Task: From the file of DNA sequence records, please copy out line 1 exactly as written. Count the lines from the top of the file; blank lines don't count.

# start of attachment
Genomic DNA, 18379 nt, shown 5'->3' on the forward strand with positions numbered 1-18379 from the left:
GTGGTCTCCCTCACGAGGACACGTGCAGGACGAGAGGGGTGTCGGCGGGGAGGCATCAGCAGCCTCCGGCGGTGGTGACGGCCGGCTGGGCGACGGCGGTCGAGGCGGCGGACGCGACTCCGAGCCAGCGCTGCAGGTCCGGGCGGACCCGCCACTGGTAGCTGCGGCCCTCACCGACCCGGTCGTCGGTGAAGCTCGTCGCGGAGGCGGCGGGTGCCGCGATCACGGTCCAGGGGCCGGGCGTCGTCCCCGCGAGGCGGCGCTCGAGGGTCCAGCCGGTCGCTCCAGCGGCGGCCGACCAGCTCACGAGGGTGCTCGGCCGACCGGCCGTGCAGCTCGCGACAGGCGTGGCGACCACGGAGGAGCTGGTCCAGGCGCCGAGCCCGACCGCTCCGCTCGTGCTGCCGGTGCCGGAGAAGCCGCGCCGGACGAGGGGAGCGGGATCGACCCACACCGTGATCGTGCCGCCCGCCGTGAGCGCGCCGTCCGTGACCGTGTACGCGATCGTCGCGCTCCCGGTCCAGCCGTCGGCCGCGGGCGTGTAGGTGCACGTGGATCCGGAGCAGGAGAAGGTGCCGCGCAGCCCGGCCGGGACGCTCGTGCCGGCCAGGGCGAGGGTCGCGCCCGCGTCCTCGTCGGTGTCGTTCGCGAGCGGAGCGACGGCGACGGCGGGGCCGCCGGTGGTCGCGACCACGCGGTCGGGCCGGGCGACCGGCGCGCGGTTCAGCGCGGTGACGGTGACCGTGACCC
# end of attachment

Genomic DNA, 18379 nt, shown 5'->3' on the forward strand with positions numbered 1-18379 from the left: